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Thread: Brake calipers / A&P question

  1. #1

    Brake calipers / A&P question

    Just had my annual and the brakes are good but will need replacing by
    next time. The A&P said the rotors were waring and indeed if you drag
    your finger across them you feel smooth bumps. Can these be turned
    like you do on auto rotors or do they have to be replaced. The A&P had
    never heard of anyone turning them but was not for sure. Does anyone
    know the answer?

    Thanks

    Al




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  2. #2

    Brake calipers / A&P question

    I have not yet found any approved process/repair station for resurfacing piston aircraft brake rotors/disks. I know of a couple of cases in which homebuilders bought used disks and attempted to have them resurfaced. They were unable to locate an auto shop that could properly position them on their equipment. My best guess is that you could eventually find a machine shop that could resurface them, either by jigging them or surface-grinding them using repetitive re-positioning, but I suspect that new disks would be far less expensive.

    The disks don't have to be perfectly smooth to be reusable. Your A&P will make that call. New pads take longer to properly seat and "break in" on worn rotors, and you have reduced braking capability while that is going on. New pads will also wear out far faster on worn disks; it isn't unusual to have pads last only 25% as long on worn disks, versus when they are paired with new disks (especially chrome disks, for less-frequently flown planes).

    I have seen a few severely worn disks that were still in service, that had lost far too much metal to be safe. Most of our disks are single-thickness, unlike common auto disks that have two heavy sides separated by ventilation-cooling "spokes" (or the single-layer disks that have cooling slots in them). Any significant loss in thickness causes much faster heat build-up during serious braking, with less mass to both absorb and carry away the heat. More of it therefore goes into the brake pads, calipers, and fluid.

    ----- Original Message -----
    From: Al ODonnell
    To: musketeermail@yahoogroups.com
    Sent: Tuesday, July 12, 2005 4:24 PM
    Subject: [musketeermail] Brake calipers / A&P question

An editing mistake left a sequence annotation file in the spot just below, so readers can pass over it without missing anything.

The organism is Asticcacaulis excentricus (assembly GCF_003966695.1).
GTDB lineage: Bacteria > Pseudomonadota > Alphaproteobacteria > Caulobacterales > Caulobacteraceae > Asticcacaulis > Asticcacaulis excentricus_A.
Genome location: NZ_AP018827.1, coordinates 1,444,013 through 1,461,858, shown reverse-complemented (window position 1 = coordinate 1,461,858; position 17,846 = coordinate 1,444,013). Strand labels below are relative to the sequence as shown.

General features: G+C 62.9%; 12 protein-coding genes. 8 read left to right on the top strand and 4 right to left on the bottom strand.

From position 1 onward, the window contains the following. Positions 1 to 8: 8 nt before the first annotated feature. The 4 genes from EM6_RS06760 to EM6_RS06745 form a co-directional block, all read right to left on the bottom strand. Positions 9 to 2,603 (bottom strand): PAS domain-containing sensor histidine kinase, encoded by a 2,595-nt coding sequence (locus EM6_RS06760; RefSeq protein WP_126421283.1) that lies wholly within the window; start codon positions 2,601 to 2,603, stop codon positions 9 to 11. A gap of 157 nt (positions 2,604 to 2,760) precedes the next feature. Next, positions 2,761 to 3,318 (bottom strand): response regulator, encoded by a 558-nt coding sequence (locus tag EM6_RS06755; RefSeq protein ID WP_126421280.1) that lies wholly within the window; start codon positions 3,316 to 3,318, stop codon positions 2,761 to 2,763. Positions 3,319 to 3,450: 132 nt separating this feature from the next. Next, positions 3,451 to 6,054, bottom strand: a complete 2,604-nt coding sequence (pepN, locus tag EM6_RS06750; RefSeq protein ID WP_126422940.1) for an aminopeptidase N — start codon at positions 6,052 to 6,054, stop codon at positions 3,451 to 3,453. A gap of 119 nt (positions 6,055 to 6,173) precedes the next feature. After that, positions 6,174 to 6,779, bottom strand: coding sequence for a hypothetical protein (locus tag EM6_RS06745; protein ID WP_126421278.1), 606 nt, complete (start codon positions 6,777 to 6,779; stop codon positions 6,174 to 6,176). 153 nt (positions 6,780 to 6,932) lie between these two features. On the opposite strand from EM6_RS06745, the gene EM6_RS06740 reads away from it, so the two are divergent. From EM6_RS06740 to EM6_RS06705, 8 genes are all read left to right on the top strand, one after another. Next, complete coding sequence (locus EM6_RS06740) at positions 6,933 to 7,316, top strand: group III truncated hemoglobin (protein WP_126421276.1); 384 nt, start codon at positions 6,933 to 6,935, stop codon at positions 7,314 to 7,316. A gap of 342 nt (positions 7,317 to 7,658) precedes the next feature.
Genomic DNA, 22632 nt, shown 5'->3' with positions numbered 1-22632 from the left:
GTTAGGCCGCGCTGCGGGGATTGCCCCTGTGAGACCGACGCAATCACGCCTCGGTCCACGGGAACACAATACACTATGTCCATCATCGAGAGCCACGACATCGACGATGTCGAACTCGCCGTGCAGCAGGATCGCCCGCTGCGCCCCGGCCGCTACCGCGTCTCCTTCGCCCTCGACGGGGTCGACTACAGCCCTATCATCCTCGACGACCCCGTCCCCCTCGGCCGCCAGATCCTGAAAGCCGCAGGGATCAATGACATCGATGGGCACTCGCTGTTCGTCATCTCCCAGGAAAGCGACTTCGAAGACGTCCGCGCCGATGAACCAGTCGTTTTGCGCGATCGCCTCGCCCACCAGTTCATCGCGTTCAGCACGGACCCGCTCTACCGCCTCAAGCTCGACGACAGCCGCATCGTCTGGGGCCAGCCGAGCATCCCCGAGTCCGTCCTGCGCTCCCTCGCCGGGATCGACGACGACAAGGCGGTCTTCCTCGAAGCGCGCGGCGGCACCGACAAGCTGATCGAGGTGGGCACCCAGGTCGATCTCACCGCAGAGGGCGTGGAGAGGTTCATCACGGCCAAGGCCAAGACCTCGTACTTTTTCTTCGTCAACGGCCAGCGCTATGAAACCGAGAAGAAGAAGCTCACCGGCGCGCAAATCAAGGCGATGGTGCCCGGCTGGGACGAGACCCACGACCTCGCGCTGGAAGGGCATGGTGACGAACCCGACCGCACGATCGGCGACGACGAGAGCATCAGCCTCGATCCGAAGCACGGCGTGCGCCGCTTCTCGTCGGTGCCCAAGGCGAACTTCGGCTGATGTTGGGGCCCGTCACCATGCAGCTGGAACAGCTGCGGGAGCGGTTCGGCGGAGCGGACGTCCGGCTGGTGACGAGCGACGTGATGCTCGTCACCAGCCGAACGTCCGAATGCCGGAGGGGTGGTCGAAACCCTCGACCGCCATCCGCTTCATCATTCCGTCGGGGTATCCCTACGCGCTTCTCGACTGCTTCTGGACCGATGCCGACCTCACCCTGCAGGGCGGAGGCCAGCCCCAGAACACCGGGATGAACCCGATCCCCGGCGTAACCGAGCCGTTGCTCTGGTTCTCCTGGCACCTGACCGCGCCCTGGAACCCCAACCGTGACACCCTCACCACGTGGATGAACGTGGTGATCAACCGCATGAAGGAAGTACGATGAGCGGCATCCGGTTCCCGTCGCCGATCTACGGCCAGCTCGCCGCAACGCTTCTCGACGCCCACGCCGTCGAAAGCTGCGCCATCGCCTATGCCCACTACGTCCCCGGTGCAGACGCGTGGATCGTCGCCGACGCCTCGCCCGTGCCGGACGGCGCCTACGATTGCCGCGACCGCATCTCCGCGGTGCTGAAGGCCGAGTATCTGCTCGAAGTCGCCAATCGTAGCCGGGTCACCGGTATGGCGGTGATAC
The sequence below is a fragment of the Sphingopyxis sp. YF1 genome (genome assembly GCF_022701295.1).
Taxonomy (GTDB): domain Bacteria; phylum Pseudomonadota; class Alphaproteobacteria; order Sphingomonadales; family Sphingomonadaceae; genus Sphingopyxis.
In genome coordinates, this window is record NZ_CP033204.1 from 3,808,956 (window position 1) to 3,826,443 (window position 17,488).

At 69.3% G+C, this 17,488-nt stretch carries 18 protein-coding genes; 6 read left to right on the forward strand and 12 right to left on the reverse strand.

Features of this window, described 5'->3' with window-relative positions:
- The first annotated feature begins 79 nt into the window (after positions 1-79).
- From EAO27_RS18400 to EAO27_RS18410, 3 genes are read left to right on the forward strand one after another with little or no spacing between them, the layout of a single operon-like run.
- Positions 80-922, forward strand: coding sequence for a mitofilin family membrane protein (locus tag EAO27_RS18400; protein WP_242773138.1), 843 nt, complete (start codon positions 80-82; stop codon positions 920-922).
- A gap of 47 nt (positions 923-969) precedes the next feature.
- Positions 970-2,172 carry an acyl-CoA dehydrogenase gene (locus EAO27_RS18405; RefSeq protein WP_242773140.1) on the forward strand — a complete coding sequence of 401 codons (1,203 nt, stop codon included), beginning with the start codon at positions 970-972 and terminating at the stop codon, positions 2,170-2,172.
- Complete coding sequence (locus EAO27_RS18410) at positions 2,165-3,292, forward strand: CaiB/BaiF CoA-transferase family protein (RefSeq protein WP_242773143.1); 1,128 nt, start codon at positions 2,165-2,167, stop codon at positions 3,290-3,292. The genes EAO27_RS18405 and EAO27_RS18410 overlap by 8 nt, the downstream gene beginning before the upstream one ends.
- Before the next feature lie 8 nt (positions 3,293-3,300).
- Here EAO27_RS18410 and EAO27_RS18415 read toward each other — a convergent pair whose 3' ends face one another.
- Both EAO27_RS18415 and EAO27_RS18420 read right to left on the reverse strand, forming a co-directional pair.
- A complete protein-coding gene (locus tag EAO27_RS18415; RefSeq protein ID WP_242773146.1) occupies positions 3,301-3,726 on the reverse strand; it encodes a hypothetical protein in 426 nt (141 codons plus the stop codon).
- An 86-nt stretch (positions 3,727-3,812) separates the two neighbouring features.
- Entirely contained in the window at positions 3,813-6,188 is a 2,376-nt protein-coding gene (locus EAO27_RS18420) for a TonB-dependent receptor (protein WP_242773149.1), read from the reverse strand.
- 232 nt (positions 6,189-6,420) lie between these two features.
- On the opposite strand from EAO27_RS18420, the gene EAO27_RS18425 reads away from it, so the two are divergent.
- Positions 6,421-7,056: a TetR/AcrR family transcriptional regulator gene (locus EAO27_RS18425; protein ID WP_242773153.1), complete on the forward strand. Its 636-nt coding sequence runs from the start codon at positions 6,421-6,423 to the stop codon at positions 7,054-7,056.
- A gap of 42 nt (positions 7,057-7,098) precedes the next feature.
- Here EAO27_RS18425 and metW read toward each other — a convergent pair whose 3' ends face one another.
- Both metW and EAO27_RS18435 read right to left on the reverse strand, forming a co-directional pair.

Just had my annual and the brakes are good but will need replacing by
    next time. The A&P said the rotors were waring and indeed if you drag
    your finger across them you feel smooth bumps. Can these be turned
    like you do on auto rotors or do they have to be replaced. The A&P had
    never heard of anyone turning them but was not for sure. Does anyone
    know the answer?

    Thanks

    Al

    [Non-text portions of this message have been removed]



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  3. #3

    Brake calipers / A&P question

    >Just had my annual and the brakes are good but will need replacing by
    >next time. The A&P said the rotors were waring and indeed if you drag
    >your finger across them you feel smooth bumps. Can these be turned
    >like you do on auto rotors or do they have to be replaced. The A&P had
    >never heard of anyone turning them but was not for sure. Does anyone
    >know the answer?

    All brake rotors have a minimum thickness that they are allowed to wear to
    before replacement. Your mechanic ought to have the Parker/Cleveland
    service info, which is required by FAR for anyone working on that specific
    appliance.
    Those unfamiliar with this requirement may view it at FAR 43.13 (a).

    Luckily for cash strapped owners and mechanics that haven't kept their
    publications up to date, you can find the Cleveland parts and Service data
    on the web.

    http://www.parker.com/ag/wbd/cleveland/pdf/maincov.pdf
    http://www.parker.com/ag/wbd/cleveland/pdf/Wbcov.pdf

    In theory you could grind the rotors on a Blanchard type grinder, or
    perhaps some sort of rotary surface grinder, like those used for automotive
    flywheels.

    In the real world, there may not be enough material left to remove the
    ridges and still have the required thickness. Most machine shops that have
    the ability to do this work will charge far more to setup and perform the
    grinding (2 sides each) than a set of plain steel rotors costs. So if you
    have the machine tools at home to do this, then you are certainly welcome
    to invest your sweat equity in the job, provided you maintain the required
    minimum thickness.

    Bob Steward, A&P IA
    Birmingham, AL



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